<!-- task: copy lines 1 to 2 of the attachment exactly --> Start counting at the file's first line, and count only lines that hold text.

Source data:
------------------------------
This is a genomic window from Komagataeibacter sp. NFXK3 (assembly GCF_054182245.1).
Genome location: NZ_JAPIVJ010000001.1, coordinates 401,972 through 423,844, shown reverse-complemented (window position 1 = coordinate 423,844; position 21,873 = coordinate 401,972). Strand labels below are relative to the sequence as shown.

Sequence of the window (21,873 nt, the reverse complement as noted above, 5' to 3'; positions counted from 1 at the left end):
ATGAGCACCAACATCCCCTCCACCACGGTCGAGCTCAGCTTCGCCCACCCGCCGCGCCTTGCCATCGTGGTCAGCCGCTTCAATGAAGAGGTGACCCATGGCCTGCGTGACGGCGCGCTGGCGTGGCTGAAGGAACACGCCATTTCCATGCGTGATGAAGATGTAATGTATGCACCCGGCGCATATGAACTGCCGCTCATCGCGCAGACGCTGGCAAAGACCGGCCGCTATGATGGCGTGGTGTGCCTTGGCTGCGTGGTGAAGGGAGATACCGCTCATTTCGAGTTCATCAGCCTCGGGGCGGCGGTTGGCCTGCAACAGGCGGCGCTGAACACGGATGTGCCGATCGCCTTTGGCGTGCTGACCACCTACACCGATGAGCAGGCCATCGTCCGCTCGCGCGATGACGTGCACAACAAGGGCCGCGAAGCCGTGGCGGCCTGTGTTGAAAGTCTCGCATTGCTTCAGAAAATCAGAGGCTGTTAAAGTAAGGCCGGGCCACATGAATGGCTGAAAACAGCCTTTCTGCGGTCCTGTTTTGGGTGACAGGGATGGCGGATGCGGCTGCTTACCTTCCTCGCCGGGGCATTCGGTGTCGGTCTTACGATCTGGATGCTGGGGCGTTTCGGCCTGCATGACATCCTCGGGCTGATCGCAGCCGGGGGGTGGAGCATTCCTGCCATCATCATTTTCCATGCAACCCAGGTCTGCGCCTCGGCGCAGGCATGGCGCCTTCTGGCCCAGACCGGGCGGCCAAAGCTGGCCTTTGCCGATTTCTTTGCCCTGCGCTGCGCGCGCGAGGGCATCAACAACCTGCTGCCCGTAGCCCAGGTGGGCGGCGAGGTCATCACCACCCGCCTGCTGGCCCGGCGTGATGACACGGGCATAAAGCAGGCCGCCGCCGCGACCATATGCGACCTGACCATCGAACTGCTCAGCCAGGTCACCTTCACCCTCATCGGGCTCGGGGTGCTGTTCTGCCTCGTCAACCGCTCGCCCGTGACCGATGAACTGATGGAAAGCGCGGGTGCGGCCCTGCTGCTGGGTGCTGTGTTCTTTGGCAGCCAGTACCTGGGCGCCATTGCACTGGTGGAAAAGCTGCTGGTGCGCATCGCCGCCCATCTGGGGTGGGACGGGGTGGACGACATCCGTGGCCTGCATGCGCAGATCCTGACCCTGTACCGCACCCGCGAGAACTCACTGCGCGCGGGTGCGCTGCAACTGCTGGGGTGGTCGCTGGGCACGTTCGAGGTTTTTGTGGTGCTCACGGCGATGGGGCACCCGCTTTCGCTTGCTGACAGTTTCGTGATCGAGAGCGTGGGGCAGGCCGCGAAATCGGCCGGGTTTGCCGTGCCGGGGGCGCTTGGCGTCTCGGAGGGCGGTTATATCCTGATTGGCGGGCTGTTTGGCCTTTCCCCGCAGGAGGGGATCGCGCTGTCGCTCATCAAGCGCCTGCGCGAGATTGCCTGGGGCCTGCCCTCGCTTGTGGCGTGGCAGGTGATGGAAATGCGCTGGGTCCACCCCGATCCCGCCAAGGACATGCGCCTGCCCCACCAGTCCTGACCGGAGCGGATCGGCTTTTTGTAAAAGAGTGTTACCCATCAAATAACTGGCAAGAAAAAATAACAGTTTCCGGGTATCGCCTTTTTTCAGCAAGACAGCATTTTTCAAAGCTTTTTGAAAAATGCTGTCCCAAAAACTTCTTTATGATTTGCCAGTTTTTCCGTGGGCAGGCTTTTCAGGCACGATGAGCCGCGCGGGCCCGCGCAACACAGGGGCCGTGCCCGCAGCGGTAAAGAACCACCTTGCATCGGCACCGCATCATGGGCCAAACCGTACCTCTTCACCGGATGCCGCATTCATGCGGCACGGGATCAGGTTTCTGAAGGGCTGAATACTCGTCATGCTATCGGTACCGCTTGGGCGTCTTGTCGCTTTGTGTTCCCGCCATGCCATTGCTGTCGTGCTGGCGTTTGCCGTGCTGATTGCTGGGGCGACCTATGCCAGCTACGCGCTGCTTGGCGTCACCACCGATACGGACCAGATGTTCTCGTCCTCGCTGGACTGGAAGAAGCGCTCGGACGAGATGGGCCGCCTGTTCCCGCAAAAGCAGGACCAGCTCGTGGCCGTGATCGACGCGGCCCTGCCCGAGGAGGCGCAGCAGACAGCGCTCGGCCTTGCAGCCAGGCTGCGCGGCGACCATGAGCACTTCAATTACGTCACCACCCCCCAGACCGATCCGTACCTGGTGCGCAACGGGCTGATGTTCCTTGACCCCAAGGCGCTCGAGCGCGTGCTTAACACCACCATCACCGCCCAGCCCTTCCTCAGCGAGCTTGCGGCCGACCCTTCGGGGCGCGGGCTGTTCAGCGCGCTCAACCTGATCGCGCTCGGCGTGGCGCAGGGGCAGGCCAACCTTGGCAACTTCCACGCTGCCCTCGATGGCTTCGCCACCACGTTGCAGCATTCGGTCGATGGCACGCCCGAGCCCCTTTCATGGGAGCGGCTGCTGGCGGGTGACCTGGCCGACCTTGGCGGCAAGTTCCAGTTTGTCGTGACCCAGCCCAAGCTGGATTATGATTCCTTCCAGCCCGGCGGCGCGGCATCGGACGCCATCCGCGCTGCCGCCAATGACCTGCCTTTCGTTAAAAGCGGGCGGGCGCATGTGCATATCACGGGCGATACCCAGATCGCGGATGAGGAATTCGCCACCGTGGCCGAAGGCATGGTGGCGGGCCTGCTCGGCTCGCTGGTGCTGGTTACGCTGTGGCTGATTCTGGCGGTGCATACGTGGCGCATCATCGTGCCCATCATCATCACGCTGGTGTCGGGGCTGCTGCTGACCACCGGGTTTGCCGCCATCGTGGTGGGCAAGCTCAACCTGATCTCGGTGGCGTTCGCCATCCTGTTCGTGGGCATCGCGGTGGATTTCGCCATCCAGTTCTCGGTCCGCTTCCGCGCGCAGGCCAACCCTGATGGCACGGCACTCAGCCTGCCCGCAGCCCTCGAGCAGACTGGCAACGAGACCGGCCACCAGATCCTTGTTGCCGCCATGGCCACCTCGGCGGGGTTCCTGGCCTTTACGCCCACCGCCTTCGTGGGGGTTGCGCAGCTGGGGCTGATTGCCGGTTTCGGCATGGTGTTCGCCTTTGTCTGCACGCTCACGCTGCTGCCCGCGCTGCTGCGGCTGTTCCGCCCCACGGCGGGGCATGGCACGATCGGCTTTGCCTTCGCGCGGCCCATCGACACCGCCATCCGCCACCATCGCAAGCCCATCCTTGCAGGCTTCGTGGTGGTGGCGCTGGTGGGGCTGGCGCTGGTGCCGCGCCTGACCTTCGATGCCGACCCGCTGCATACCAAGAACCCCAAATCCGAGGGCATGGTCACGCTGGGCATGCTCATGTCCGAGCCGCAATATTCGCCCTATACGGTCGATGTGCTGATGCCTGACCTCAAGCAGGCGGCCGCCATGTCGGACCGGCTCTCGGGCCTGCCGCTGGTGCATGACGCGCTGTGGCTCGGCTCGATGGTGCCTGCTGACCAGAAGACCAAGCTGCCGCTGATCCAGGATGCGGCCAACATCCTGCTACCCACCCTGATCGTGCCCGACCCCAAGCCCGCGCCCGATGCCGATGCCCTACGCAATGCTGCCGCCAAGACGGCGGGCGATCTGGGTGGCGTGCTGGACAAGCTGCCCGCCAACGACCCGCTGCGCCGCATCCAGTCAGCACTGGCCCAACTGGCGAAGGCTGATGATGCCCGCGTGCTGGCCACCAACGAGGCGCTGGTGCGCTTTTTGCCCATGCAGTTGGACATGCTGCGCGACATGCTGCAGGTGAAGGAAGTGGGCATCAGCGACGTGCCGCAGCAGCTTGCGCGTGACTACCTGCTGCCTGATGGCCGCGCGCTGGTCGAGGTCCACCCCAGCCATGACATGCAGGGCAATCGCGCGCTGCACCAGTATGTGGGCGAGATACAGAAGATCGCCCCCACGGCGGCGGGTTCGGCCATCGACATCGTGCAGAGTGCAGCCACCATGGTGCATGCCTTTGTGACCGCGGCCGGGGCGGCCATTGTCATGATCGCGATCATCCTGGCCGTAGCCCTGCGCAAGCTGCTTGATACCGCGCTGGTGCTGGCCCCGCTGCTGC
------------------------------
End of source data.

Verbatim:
This is a genomic window from Komagataeibacter sp. NFXK3 (assembly GCF_054182245.1).
Genome location: NZ_JAPIVJ010000001.1, coordinates 401,972 through 423,844, shown reverse-complemented (window position 1 = coordinate 423,844; position 21,873 = coordinate 401,972). Strand labels below are relative to the sequence as shown.